Frankenstein by Mary Shelley is a gothic novel that tells the story of scientist, Victor Frankenstein, and his obsession with creating human life. This leads him to creating a gruesome monster made of body-parts stolen from grave yards, whom upon discovering his hideousness, the monster seeks revenge against his creator, causing Victor to regret the creation of his monster for the rest of his life. Shelley uses the literary elements of personification, imagery, and similes to give a vivid sense and visualization of Victor Frankenstein’s thoughts and feelings as well as to allow us to delve deeper into the monster’s actions and emotions.
In Jeffrey Jerome Cohen’s Monster Culture (Seven Thesis), Cohen analyzes the psychology behind monsters and how, rather than being a monstrous beast for the protagonist of the story to play against, “the monster signifies something other than itself”. Cohen makes the claim that by analyzing monsters in mythology and stories, you can learn much about the culture that gave rise to them. In Thesis 1 of Monster Culture, Cohen proposes that “the monster’s body literally incorporates fear, desire, anxiety, and fantasy”, specifically the fear, desire and anxiety of the cultures that gave rise to it;; fFor example, vVampires, undead, represent a fear of death. Monsters are born of an intense fear, desire, or internal conflict, “at this metaphorical
This brings us back to Frankenstein, Victor 's relationship with his parents friend, and Elizabeth translated by good words, Shelley uses quotes to emphasize the importance of human relationships (especially, family 's relationship) and how important they are to a person 's well-being “My children, my firmest hopes of future happiness were placed on the prospect of your union. This expectation will now be the consolation of your father. Elizabeth, my love, you must supply my place to my younger children. Alas! I regret that I am taken from you; and, happy and beloved as I have been, is it not hard to quit you all? But these are not thoughts befitting me; I will endeavour to resign myself cheerfully to death, and will indulge a hope of meeting you in another world”(24).
The monster tells Victor of his feelings when he states, “You can blast my other passions, but revenge remains…I may die, but first you, my tyrant and tormentor, shall curse the sun that gazes on your misery.” (153) After months and months of the monster trying to connect with the world, he eventually realizes that the efforts are worthless and vows to do to his creator what his creator did to him. To make Victor isolated would give him the same curse the monster has suffered through for its entire new life. Later, the creature asks himself, “Why, in that instant, did I not extinguish the spark of existence which you had so wantonly bestowed?” The creature easily could kill Victor if that was his desire but its real desire was to make Victor suffer as the monster did. To make Victor experience the feeling isolation, the creature sets out to destroy what he hold most dear, Elizabeth. Victor describes his spouse as the “body of Elizabeth, my love, my wife, so lately living, so dear, so worthy.” Nowhere else in the novel does Victor come even close to describing another human in this manner. Once the monster escaped, Victor realized how important it was to be near people he loved, he had learned the terrors of isolation. The creature then uses this against him by killing the person who brought Victor out of isolation, pushing him back into an even deeper sense of isolation from which Victor can never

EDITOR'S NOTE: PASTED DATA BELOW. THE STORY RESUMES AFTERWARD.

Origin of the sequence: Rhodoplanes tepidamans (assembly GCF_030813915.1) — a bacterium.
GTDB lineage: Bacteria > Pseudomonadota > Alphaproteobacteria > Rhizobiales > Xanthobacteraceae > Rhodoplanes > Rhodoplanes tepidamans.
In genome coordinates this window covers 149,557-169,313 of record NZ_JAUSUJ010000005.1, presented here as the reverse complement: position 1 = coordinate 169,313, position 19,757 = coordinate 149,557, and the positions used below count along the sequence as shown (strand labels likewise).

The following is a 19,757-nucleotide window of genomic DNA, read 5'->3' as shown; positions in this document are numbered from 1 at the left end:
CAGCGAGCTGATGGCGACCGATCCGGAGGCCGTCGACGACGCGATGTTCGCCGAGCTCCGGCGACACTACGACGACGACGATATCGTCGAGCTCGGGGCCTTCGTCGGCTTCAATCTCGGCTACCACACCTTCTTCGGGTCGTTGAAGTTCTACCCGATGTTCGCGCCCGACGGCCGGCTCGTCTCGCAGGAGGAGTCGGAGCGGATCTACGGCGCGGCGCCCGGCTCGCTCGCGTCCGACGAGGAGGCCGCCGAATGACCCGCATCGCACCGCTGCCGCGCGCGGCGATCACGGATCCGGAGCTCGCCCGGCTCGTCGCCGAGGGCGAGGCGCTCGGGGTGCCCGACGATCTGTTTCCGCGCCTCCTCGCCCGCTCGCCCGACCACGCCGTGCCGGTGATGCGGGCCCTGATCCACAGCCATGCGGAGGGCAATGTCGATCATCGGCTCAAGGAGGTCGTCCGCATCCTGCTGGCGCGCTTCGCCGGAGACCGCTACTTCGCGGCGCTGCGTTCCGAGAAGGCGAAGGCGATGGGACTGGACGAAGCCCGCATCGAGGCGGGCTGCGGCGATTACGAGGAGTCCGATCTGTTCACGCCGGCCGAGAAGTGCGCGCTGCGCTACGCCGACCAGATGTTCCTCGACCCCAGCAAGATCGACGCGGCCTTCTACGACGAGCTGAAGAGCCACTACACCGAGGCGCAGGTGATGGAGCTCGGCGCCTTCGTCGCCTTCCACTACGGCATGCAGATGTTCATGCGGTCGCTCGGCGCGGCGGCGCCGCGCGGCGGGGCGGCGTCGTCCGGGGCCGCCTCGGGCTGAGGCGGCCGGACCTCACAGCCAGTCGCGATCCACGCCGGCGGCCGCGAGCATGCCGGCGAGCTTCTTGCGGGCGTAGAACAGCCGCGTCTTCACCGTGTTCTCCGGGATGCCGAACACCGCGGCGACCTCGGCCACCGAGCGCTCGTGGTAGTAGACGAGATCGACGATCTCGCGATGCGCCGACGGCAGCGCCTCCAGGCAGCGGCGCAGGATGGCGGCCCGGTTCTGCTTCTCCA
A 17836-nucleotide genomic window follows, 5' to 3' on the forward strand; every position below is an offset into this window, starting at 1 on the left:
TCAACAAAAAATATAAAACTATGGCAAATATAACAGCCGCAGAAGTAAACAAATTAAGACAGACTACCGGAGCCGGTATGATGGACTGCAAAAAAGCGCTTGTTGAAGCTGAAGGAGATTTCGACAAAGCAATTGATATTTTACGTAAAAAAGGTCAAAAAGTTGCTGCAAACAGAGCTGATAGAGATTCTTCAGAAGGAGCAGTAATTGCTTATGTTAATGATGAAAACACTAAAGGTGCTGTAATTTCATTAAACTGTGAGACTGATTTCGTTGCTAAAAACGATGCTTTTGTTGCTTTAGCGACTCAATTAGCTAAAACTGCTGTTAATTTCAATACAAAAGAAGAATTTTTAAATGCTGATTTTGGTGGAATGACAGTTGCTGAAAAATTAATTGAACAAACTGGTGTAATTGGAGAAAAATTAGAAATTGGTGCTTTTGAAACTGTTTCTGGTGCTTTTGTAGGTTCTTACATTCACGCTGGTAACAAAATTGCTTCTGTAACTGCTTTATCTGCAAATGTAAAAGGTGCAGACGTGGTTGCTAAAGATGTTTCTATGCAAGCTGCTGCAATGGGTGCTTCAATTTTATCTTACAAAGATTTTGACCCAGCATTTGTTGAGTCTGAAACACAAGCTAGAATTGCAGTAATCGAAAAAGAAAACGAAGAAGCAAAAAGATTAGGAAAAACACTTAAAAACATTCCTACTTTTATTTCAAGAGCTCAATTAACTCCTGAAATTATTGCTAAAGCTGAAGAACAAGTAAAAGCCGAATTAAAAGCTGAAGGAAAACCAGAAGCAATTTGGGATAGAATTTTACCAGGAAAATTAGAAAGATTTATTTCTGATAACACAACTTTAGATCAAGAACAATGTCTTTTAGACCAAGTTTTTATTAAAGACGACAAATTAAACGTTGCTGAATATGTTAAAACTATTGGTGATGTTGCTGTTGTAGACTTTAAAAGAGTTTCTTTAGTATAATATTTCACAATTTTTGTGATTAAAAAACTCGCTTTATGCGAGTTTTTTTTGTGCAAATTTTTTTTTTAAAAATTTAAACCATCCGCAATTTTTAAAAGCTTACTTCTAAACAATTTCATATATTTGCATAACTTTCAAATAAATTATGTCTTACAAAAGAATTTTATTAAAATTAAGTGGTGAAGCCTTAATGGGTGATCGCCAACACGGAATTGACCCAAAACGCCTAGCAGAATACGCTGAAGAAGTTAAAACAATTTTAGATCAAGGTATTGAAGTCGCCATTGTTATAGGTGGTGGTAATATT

Isolation and a lack of companionship is the tragic reality for the monster, who was abandoned by his creator and is repulsive to everyone that he comes across. Victor removes himself from society for many months; severing nearly all human contact then renouncing his creation based on the monster's appearance. As the monster matures he begins to understands the relationship the cottagers share with one another, while the monster, “yearned to be known and loved by these amiable creatures: to see their sweet looks directed towards me with affection was the utmost limit of my ambition.”(Shelley). Armed with nothing but the longing for a real connection, the monster approaches his unknowing hosts only to be “brutally attacked—by those he trusted...because of their human ignorance.”(Millhauser). This violent rejection is a repetition of Victor’s lack of acceptance for the monster and attention to his family. Victor knows that the monster will never be able to live within society and that his ability to create life is the only hope the monster has of achieving companionship. Victor's own aversion to companionship surfaces as he, “ fails to give him the human companionship, the Eve, the female creature, that he needs to achieve some sort of a normal life.” (Mellor). The monsters smoldering hope for friendship dies as he speaks of the injustice that is upon him, “shall each man,” cried he, “find a wife for his bosom, and each beast have his mate, and I be alone? I had feelings of affection, and they were requited by detestation and scorn.”(Shelley). Victor’s miniscule capacity for companionship jeopardises the monster’s chances of a gaining a